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Adrenal Gland Tumors
The adrenal glands are small organs that lie near the kidneys and each consists of 2 major portions: the cortex (outer area)and medulla (middle area). The glands produce hormones that perform many essential tasks (eg. adrenal cortex: glucocorticoids, sex hormones; adrenal medulla: mineralcorticoids, catecholamines). Tumors of the adrenal glands, whether benign or malignant, cause an overproduction of these hormones. Signs of adrenal gland tumors may include excessive thirst, increased urination, hair loss, an enlarged or sagging abdomen, reduced stamina and progressive deterioration of general health. Diagnosis is afforded via physical exam, complete blood count, blood chemistries, laboratory tests (eg. ACTH stimulation, dexamethasone suppression, etc.) and imaging studies. Treatment may include medical management and/or surgery.
Bone tumors may be benign (non-cancerous) or malignant (cancerous). Benign tumors do not spread to other parts of the body and are less dangerous than malignant tumors which can spread locally or to distant parts of the body. Most bone tumors are cancerous and are usually painful. Signs may include pain, lameness and swelling. Diagnosis is via physical exam, radiography and biopsy. Treatment may include surgery, radiation therapy and chemotherapy. Prompt decision for surgery is required to relieve discomfort and to increase the chances for a successful outcome.
Eyelid tumors can be benign (non-cancerous) or malignant (cancerous). False tumors (granulomas) caused by inflammation may also occur. Most eyelid tumors are benign; however, it may be difficult to distinguish between the 2 types unless the tissue is examined microscopically via biopsy. Eyelid tumors that grow on the inner aspect of the eyelid may rub the eyeball and cause pain and damage to the eye. Signs associated with the eyelid tumors may include tearing, redness, eye discoloration, excessive blinking and pain. Diagnosis is afforded by ocular exam and biopsy. Eyelids tumor should be removed. Eyelid tumors may grow so much to necessitate a large section of eyelid tissue be removed to completely eliminate the entire tumor. In those cases, eyelid reconstruction (plastic surgery) may be required to retain proper eyelid function. Removal of eyelid tumors in their early stages helps avoid the need for extensive surgery and improves the pet’s prognosis.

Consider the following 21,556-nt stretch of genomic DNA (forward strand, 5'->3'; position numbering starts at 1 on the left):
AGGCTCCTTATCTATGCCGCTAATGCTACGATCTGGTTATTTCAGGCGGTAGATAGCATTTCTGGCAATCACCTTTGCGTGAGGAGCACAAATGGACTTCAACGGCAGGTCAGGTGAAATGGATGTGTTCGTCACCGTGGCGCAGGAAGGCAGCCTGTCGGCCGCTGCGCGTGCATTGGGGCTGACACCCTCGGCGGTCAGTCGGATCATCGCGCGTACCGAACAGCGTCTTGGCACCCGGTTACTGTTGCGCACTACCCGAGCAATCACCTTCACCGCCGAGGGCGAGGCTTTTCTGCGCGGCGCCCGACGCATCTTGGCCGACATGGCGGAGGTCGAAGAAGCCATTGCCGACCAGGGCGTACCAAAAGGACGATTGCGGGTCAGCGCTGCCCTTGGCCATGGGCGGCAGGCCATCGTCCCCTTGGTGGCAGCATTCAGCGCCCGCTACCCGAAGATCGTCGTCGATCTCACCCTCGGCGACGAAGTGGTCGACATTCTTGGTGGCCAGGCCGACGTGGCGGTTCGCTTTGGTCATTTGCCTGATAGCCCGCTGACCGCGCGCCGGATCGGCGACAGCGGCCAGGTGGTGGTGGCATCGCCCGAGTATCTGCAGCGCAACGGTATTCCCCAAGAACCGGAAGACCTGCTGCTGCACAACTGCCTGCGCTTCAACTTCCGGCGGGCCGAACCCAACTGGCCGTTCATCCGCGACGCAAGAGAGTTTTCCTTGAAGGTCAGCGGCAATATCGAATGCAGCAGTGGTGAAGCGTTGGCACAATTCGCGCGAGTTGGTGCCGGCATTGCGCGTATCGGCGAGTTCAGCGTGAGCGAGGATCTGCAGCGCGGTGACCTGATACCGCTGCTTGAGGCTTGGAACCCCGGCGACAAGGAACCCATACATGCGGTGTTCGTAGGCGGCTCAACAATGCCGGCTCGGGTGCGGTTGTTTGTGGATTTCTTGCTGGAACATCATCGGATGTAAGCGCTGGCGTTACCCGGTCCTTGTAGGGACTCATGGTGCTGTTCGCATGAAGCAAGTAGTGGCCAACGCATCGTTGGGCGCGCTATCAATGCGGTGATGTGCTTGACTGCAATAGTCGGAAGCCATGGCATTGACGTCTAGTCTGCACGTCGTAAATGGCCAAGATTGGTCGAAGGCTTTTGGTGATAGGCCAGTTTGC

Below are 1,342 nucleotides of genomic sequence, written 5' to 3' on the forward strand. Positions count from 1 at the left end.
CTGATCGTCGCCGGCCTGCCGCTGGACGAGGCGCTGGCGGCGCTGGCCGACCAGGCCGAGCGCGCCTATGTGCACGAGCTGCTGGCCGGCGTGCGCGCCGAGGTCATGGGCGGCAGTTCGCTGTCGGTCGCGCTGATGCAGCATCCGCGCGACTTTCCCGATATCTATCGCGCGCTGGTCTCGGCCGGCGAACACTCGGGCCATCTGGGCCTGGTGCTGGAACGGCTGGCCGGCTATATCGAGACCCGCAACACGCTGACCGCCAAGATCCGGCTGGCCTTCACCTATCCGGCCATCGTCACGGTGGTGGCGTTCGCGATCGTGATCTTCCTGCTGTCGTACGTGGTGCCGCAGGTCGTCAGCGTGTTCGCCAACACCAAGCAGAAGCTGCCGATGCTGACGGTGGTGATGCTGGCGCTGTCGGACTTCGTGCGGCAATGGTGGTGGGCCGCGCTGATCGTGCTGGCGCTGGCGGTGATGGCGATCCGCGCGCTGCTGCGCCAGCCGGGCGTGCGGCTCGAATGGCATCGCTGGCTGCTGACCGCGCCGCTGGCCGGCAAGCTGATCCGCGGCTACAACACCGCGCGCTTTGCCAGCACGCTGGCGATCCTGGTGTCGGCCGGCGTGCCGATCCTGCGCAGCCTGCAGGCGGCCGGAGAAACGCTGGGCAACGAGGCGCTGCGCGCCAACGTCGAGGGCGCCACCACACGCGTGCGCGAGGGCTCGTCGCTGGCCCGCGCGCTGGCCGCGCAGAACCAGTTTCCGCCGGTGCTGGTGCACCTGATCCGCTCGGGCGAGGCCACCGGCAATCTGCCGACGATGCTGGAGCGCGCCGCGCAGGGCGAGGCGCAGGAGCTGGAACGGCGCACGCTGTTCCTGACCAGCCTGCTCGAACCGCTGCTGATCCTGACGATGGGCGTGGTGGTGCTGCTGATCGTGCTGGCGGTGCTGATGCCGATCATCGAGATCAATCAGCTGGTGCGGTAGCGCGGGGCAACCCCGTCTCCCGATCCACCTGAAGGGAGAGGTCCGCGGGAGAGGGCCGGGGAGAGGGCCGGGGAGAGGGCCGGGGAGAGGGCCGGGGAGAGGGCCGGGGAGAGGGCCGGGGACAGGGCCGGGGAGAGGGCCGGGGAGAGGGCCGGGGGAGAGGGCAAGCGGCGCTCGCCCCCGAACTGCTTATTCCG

Fbromatous epulis is the most common benign (non-cancerous) oral tumor of pets. They are firm, pink tumors of the gums, most common in dogs over 8 years of age. Signs may include nodule formation, pain or lack of pain and possible redness. Diagnosis is by oral exam and biopsy. Treatment is surgical removal.